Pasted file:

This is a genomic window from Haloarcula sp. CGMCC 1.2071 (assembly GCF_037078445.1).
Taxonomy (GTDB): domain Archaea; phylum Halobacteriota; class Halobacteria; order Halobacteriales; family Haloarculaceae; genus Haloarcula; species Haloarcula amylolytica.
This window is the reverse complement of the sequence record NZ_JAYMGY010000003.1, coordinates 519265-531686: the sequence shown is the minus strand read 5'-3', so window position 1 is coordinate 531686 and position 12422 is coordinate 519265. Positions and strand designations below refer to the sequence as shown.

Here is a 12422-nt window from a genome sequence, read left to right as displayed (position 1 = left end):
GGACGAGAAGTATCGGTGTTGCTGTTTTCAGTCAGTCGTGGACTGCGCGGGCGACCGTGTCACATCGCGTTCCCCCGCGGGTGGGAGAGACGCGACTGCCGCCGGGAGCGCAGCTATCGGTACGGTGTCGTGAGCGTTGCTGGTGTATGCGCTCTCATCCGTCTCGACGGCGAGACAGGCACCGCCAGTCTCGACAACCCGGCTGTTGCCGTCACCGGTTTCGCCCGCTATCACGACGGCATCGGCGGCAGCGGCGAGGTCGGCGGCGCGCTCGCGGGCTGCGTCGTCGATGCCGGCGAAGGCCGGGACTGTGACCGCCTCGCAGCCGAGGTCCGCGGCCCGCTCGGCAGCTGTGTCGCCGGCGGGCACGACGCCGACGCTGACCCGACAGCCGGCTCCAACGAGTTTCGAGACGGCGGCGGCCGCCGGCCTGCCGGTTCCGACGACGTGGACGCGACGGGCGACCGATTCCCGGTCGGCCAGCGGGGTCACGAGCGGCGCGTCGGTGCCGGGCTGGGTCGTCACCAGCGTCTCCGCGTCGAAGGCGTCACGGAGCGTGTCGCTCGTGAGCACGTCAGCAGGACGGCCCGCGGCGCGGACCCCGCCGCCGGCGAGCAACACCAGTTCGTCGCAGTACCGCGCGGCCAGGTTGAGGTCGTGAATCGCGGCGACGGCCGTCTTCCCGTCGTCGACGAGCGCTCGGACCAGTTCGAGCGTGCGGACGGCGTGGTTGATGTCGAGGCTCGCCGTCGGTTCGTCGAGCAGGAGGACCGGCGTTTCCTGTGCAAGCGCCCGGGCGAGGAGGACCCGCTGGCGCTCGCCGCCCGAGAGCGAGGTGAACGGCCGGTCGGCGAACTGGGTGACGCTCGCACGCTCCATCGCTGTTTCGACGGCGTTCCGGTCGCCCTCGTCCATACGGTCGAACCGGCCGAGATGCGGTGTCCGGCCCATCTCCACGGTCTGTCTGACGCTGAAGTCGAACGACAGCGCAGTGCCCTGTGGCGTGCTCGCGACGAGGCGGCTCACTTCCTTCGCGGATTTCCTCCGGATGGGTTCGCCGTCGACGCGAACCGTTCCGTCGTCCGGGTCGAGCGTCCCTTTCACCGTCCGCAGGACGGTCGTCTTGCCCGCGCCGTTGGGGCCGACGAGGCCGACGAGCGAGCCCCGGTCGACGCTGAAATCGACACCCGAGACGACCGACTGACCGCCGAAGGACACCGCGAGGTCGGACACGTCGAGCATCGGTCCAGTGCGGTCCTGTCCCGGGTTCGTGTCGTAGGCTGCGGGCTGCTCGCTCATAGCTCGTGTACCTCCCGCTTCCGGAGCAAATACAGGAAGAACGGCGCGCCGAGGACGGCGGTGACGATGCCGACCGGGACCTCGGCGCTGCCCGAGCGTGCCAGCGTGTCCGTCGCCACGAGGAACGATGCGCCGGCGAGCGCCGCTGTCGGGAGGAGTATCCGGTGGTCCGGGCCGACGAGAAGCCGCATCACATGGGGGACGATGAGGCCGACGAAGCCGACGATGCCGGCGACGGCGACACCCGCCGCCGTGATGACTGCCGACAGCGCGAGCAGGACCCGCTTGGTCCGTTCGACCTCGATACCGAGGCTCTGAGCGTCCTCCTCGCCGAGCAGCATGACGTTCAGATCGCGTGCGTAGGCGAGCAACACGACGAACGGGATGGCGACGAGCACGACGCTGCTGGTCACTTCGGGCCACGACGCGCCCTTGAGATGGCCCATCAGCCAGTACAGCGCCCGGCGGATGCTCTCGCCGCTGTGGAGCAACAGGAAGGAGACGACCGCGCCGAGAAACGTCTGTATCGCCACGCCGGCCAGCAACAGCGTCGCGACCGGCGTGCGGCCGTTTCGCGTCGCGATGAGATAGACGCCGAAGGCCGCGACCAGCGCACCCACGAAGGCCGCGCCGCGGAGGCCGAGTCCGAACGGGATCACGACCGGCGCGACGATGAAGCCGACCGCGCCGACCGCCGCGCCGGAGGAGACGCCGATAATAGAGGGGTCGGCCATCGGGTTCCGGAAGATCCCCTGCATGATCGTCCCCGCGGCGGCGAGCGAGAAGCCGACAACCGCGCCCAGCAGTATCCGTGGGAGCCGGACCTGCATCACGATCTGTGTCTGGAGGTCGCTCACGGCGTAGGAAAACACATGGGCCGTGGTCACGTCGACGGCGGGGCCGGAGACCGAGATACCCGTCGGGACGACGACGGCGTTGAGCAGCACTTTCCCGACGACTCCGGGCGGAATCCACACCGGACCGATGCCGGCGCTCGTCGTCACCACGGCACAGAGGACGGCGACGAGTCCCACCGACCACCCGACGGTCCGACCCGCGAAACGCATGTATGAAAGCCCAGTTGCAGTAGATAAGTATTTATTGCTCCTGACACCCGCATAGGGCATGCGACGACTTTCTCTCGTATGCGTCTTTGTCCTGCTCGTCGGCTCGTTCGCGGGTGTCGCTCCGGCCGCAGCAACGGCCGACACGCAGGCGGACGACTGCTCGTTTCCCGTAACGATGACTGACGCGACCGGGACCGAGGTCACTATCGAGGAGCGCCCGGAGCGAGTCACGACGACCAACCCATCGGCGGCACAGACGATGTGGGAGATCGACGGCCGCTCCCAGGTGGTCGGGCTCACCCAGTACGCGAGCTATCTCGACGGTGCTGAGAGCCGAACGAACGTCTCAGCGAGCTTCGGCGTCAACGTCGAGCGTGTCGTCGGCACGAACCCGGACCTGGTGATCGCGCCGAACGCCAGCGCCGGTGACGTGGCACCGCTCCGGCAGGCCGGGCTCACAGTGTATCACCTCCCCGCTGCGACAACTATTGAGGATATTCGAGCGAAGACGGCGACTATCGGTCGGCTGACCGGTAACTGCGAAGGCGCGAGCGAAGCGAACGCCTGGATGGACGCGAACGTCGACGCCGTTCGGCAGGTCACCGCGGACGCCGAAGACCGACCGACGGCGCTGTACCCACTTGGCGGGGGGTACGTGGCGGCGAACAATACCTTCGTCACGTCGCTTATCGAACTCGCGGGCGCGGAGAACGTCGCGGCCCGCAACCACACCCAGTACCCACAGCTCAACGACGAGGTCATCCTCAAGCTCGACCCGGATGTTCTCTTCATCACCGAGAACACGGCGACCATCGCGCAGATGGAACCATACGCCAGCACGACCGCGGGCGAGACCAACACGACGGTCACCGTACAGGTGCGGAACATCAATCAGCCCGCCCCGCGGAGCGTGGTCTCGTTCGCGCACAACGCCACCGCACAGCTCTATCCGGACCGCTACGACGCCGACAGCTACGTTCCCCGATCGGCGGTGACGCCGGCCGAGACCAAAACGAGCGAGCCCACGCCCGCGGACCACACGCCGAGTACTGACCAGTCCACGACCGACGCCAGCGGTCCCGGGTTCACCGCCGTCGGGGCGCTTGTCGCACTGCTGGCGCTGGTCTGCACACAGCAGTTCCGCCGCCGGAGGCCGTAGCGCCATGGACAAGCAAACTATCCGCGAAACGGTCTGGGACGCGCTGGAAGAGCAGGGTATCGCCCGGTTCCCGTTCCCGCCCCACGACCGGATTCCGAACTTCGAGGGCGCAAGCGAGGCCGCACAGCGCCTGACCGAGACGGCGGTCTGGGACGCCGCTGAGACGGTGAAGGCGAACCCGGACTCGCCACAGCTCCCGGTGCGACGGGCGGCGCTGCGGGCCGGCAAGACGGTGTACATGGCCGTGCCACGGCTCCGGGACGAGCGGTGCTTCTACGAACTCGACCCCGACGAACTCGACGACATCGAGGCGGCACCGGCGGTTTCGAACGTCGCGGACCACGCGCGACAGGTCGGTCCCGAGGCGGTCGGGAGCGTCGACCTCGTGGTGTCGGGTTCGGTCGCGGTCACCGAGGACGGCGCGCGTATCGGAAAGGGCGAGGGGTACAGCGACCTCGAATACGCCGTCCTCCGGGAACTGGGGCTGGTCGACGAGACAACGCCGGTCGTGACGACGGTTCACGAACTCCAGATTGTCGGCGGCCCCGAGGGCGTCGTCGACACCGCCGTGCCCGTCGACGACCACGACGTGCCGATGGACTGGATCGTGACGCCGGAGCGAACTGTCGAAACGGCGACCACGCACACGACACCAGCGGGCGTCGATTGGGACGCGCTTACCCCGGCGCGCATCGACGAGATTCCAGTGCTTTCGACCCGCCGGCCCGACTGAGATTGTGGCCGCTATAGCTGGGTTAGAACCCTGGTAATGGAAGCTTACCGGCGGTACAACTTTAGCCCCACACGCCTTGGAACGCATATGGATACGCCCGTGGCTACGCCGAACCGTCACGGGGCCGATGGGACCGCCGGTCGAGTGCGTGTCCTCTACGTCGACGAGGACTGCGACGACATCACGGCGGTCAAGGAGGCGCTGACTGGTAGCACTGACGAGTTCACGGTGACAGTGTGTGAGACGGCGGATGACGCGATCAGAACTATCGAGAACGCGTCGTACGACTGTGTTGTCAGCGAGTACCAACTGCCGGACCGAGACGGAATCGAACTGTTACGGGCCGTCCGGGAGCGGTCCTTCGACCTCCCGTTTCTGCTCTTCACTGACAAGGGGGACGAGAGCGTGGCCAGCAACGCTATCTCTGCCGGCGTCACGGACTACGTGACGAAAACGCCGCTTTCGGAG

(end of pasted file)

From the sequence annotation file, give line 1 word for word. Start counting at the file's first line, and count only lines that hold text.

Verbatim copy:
This is a genomic window from Haloarcula sp. CGMCC 1.2071 (assembly GCF_037078445.1).